FlintArrowHeadinBone

01 Mar 2016

You Start a Tiger Tank by Cranking it!

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Who knew?

“The inertia starter ” Schwungmasse ” works by rotating a heavy mass at speed, once it reaches 60rpm a lever is pulled below the hand cranking arm, this pushes the drive pinion onto the fly wheel, making the engine rotate and start.”

It’s a Panzerkampfwagen VI, the Tiger I, named by Ferdinand Porsche.

This one is Tiger 131:

On 21 April 1943, a Tiger I of the 504th German heavy tank battalion, with turret number 131, was captured on a hill called Djebel Djaffa in Tunisia. A 6-pounder solid shot from a Churchill tank of the British 48th Royal Tank Regiment hit the Tiger’s gun barrel and ricocheted into its turret ring, jamming its traverse and wounding the commander. The crew bailed out and the tank was captured. After repairs, the tank was sent to England for a thorough inspection.

The captured tank was officially handed over to the Bovington Tank Museum by the British Ministry of Supply on 25 September 1951. In June 1990, the tank was removed from display at the museum and work began on its restoration. This was carried out both by the museum and the Army Base Repair Organisation and involved an almost complete disassembly of the tank. The Maybach HL230 engine from the museum’s Tiger II was installed (the Tiger’s original Maybach HL210 had been sectioned for display), along with a modern fire-suppressant system in the engine compartment. In December 2003, Tiger 131 returned to the museum, restored and in running condition. This Tiger was used in the film Fury, the first time an original, fully mechanically operable Tiger I has appeared in a movie since World War II.

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Lyrics translated here.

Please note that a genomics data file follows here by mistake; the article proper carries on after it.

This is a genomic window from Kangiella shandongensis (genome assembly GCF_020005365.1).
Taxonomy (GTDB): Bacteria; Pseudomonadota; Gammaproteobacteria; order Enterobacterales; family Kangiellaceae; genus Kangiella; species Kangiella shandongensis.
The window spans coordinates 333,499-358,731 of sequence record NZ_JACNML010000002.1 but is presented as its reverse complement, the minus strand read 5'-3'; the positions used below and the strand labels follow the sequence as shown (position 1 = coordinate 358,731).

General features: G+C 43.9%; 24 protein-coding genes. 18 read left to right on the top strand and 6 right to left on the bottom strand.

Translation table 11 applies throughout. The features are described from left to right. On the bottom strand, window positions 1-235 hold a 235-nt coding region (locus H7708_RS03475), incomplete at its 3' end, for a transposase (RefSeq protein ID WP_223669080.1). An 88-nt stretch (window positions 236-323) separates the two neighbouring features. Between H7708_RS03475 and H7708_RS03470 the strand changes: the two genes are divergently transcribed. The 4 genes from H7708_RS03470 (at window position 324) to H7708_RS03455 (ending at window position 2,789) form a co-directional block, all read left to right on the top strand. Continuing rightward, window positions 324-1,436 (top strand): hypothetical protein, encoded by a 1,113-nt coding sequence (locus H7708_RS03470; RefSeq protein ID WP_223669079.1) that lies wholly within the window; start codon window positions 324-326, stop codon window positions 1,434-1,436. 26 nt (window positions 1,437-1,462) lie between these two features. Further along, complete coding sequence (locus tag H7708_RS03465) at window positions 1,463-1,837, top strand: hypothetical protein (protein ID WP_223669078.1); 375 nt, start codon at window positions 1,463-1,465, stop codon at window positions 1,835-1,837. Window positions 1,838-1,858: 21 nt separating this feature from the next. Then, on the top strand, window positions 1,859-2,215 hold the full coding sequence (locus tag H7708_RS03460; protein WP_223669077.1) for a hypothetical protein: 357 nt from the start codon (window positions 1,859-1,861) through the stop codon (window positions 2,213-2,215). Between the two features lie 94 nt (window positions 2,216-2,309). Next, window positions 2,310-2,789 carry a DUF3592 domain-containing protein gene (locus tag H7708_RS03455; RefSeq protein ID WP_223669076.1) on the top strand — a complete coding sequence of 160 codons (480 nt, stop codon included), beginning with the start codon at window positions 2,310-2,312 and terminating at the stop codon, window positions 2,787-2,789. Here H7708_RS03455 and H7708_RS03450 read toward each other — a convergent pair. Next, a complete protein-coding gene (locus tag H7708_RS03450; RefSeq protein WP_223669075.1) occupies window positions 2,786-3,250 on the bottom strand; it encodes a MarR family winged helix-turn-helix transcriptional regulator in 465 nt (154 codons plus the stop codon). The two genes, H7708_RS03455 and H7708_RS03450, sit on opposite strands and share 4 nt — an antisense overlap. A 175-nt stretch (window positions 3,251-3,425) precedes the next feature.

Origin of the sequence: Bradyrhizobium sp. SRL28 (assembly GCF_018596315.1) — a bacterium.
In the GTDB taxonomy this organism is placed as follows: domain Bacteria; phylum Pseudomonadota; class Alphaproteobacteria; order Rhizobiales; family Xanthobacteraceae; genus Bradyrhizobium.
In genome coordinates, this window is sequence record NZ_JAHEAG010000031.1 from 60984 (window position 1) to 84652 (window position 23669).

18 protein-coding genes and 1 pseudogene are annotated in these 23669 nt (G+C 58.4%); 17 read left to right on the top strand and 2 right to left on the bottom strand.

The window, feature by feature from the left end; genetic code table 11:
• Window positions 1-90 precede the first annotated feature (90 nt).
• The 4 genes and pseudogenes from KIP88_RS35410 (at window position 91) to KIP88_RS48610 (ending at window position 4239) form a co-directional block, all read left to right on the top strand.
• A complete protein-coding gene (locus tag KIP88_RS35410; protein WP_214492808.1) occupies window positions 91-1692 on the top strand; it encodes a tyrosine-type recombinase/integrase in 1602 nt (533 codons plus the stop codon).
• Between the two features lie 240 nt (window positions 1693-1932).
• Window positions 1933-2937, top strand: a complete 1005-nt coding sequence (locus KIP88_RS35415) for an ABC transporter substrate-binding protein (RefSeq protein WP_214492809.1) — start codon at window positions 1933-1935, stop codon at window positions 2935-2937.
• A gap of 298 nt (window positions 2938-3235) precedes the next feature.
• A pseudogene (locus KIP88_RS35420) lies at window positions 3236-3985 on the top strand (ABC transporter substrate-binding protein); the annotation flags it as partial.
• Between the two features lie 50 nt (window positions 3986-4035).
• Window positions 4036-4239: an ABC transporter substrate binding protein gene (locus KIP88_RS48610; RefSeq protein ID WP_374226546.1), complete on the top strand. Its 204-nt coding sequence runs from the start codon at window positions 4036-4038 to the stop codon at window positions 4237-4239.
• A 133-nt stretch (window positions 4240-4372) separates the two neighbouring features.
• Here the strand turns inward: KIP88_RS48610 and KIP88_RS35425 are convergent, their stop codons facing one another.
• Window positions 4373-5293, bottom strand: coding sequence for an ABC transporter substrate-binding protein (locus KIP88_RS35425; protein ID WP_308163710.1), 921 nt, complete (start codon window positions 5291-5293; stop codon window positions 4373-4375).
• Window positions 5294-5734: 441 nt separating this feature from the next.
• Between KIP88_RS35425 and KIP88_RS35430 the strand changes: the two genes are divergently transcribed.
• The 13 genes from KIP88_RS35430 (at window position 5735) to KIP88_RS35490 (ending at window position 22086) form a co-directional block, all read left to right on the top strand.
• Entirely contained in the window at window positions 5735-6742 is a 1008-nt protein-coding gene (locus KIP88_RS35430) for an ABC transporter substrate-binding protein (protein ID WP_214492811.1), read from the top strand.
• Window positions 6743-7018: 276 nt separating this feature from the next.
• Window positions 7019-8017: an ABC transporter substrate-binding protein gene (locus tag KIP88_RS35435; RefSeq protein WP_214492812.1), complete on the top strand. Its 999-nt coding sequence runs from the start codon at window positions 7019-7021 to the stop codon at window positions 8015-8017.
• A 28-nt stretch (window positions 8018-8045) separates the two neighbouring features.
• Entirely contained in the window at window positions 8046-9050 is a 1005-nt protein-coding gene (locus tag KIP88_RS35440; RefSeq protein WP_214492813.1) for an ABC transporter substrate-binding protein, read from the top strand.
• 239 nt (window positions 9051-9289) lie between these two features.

27 Jan 2016

The Future of Europe — German Identity Movement

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A powerful video made by right-wing young Germans.

23 Jan 2016

“Ihr Deutschland Kaputt Gemacht!”

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This video made by a 16-year-old Bibi Wilhaim tells German elites that they have destroyed Germany with their policy of admitting Third World primitives. She calls on the men of Germany to protect their women and children from Muslim attacks. Facebook is apparently censoring her video as “hate speech.”

14 Jan 2016

7-Foot-Tall Croatian Hotel Doorman & Kick-Boxing Champion Protected Women in Cologne

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Jurevic

Daily Mail:

A kickboxing champion dubbed the ‘hero of Cologne’ has told of how he fought off a gang of ‘drunken, lecherous Arabs’ who were terrifying two young women on New Year’s Eve.

Standing at seven foot tall and wielding 130kg of solid muscle, Ivan Jurcevic fought off the four sex attackers as they surrounded their young victims and groped them.

The towering doorman, 44, was working at a hotel overlooking Cologne square when the 1,000-strong sex mob Arab and North African men groped, attacked and robbed up 500 women.

Suddenly, two women appeared, begging him to protect them from a gang of men ‘who were harassing them’.

Speaking to MailOnline, Mr Jurcevic said: ‘There were four of them, young men in their 20s, speaking Arabic. They told me not to interfere, that the girls were “theirs”.

‘The girls looked like they worked in a bank, they were wearing jeans and coats, nothing provocative, they were really frightened. I told them to stand behind me.’

‘Then the loudest member of the gang came at me with a bottle so I kicked him in the chest and sent him flying. Another came at me so I slapped him across the face and he went over as well.

‘The leader drew his finger across his throat and told me he would be back to kill me. I stood my ground and they went on their way.’

The former kick-boxer, who has won five world championships, was arrested when he joined a vigilante patrol who took to the city centre on Sunday night.

08 Jan 2016

Not All Media Narratives Are Equal